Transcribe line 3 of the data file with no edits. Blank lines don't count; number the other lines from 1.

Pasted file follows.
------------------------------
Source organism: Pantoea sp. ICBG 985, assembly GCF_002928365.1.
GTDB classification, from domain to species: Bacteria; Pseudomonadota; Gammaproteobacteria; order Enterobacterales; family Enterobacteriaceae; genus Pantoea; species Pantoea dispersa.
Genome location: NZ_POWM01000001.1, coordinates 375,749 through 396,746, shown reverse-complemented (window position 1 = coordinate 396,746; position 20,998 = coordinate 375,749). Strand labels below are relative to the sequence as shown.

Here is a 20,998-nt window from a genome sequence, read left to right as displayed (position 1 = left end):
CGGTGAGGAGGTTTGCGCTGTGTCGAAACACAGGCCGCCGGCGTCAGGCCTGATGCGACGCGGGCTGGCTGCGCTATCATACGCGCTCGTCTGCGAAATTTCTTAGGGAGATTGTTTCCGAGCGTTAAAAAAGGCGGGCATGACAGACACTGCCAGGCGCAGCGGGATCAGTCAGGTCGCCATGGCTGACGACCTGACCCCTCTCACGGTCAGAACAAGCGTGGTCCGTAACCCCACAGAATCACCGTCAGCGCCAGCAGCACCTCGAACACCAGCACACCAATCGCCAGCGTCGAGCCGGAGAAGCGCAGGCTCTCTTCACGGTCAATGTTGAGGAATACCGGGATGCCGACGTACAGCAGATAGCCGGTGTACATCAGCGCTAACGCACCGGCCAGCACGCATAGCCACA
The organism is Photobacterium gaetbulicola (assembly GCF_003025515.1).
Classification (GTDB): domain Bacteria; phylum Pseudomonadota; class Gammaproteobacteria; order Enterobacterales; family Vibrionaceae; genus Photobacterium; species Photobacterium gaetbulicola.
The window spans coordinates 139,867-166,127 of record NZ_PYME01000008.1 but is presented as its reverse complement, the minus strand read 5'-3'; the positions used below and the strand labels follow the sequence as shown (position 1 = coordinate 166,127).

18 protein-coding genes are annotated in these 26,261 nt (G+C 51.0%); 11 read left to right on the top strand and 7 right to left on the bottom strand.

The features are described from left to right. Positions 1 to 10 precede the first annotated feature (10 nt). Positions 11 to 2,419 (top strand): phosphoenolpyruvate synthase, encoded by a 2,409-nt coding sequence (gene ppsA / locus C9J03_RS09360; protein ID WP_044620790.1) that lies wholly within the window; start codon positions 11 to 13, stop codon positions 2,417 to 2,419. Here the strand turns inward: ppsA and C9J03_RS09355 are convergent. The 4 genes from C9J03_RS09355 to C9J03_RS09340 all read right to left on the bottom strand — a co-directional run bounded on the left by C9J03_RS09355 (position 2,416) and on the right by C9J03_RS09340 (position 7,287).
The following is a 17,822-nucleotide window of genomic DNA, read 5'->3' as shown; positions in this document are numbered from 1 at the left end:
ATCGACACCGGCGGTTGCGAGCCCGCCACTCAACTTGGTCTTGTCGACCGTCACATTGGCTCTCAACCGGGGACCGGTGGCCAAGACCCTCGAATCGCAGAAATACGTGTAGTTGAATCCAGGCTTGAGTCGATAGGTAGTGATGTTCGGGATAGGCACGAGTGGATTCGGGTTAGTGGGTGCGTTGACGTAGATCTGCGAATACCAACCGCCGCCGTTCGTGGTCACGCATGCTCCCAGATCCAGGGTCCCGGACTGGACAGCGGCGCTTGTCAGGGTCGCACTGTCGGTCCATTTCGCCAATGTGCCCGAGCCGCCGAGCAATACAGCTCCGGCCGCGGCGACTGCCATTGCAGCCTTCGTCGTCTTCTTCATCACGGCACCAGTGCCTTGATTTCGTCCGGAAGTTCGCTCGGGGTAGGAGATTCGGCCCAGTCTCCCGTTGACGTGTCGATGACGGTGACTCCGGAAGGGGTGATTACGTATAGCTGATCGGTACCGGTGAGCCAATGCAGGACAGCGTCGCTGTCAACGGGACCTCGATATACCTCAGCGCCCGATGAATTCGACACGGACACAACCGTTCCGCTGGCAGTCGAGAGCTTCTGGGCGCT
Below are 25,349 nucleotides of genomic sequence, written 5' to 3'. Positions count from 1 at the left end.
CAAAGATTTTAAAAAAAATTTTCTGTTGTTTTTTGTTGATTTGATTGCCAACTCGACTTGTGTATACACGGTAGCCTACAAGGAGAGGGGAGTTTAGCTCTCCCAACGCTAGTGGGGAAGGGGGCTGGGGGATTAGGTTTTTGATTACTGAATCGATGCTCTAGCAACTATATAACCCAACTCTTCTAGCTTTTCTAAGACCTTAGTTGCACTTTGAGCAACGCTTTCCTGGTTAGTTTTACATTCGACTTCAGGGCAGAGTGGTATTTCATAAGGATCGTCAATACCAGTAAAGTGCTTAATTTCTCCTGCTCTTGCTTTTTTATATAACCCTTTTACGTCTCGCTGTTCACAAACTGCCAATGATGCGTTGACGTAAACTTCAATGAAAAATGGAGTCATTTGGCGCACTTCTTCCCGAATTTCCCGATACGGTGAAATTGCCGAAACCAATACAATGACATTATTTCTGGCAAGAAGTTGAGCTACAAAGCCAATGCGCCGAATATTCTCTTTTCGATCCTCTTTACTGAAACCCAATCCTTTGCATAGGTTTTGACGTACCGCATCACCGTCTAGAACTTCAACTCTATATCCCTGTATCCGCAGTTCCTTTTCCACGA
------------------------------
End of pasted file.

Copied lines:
Genome location: NZ_POWM01000001.1, coordinates 375,749 through 396,746, shown reverse-complemented (window position 1 = coordinate 396,746; position 20,998 = coordinate 375,749). Strand labels below are relative to the sequence as shown.